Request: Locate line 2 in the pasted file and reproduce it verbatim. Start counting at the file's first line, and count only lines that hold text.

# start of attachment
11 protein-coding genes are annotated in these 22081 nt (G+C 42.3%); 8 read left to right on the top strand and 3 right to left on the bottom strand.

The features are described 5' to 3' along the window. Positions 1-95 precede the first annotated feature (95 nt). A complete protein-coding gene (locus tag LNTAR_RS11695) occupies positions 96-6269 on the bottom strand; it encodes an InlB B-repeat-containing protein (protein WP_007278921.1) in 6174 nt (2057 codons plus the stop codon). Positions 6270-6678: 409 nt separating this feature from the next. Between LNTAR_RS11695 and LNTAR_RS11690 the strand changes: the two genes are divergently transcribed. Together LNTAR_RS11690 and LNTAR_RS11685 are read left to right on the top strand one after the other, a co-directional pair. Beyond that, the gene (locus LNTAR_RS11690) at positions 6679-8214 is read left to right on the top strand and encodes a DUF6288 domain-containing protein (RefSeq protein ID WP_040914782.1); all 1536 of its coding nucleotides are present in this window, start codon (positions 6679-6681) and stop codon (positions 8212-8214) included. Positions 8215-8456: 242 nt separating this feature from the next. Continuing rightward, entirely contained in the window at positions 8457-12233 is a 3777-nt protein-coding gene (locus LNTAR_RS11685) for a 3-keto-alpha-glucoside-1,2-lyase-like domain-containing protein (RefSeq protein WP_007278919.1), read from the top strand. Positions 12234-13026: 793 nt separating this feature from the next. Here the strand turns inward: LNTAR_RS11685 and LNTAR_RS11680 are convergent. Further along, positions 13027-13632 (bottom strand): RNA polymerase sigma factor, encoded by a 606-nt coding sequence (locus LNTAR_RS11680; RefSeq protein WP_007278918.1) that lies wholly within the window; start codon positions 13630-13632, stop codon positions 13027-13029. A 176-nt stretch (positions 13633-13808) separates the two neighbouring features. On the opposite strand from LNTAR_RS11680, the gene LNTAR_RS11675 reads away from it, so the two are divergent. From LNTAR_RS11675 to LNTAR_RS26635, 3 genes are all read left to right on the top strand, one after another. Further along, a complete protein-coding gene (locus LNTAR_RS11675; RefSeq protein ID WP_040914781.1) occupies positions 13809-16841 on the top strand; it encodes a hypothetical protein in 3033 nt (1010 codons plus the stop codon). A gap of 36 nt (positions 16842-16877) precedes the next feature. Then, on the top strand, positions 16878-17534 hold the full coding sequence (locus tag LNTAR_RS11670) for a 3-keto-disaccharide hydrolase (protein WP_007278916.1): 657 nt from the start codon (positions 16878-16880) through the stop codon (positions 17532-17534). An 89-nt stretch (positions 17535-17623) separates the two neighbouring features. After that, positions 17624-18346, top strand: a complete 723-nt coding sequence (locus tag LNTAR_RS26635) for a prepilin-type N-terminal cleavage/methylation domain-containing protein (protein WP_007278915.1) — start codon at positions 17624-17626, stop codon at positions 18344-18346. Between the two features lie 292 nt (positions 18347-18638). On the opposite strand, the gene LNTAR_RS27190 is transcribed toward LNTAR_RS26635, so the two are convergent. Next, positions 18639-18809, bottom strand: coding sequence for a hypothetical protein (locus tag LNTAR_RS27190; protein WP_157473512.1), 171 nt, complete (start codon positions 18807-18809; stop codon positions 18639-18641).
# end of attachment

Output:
The features are described 5' to 3' along the window. Positions 1-95 precede the first annotated feature (95 nt). A complete protein-coding gene (locus tag LNTAR_RS11695) occupies positions 96-6269 on the bottom strand; it encodes an InlB B-repeat-containing protein (protein WP_007278921.1) in 6174 nt (2057 codons plus the stop codon). Positions 6270-6678: 409 nt separating this feature from the next. Between LNTAR_RS11695 and LNTAR_RS11690 the strand changes: the two genes are divergently transcribed. Together LNTAR_RS11690 and LNTAR_RS11685 are read left to right on the top strand one after the other, a co-directional pair. Beyond that, the gene (locus LNTAR_RS11690) at positions 6679-8214 is read left to right on the top strand and encodes a DUF6288 domain-containing protein (RefSeq protein ID WP_040914782.1); all 1536 of its coding nucleotides are present in this window, start codon (positions 6679-6681) and stop codon (positions 8212-8214) included. Positions 8215-8456: 242 nt separating this feature from the next. Continuing rightward, entirely contained in the window at positions 8457-12233 is a 3777-nt protein-coding gene (locus LNTAR_RS11685) for a 3-keto-alpha-glucoside-1,2-lyase-like domain-containing protein (RefSeq protein WP_007278919.1), read from the top strand. Positions 12234-13026: 793 nt separating this feature from the next. Here the strand turns inward: LNTAR_RS11685 and LNTAR_RS11680 are convergent. Further along, positions 13027-13632 (bottom strand): RNA polymerase sigma factor, encoded by a 606-nt coding sequence (locus LNTAR_RS11680; RefSeq protein WP_007278918.1) that lies wholly within the window; start codon positions 13630-13632, stop codon positions 13027-13029. A 176-nt stretch (positions 13633-13808) separates the two neighbouring features. On the opposite strand from LNTAR_RS11680, the gene LNTAR_RS11675 reads away from it, so the two are divergent. From LNTAR_RS11675 to LNTAR_RS26635, 3 genes are all read left to right on the top strand, one after another. Further along, a complete protein-coding gene (locus LNTAR_RS11675; RefSeq protein ID WP_040914781.1) occupies positions 13809-16841 on the top strand; it encodes a hypothetical protein in 3033 nt (1010 codons plus the stop codon). A gap of 36 nt (positions 16842-16877) precedes the next feature. Then, on the top strand, positions 16878-17534 hold the full coding sequence (locus tag LNTAR_RS11670) for a 3-keto-disaccharide hydrolase (protein WP_007278916.1): 657 nt from the start codon (positions 16878-16880) through the stop codon (positions 17532-17534). An 89-nt stretch (positions 17535-17623) separates the two neighbouring features. After that, positions 17624-18346, top strand: a complete 723-nt coding sequence (locus tag LNTAR_RS26635) for a prepilin-type N-terminal cleavage/methylation domain-containing protein (protein WP_007278915.1) — start codon at positions 17624-17626, stop codon at positions 18344-18346. Between the two features lie 292 nt (positions 18347-18638). On the opposite strand, the gene LNTAR_RS27190 is transcribed toward LNTAR_RS26635, so the two are convergent. Next, positions 18639-18809, bottom strand: coding sequence for a hypothetical protein (locus tag LNTAR_RS27190; protein WP_157473512.1), 171 nt, complete (start codon positions 18807-18809; stop codon positions 18639-18641).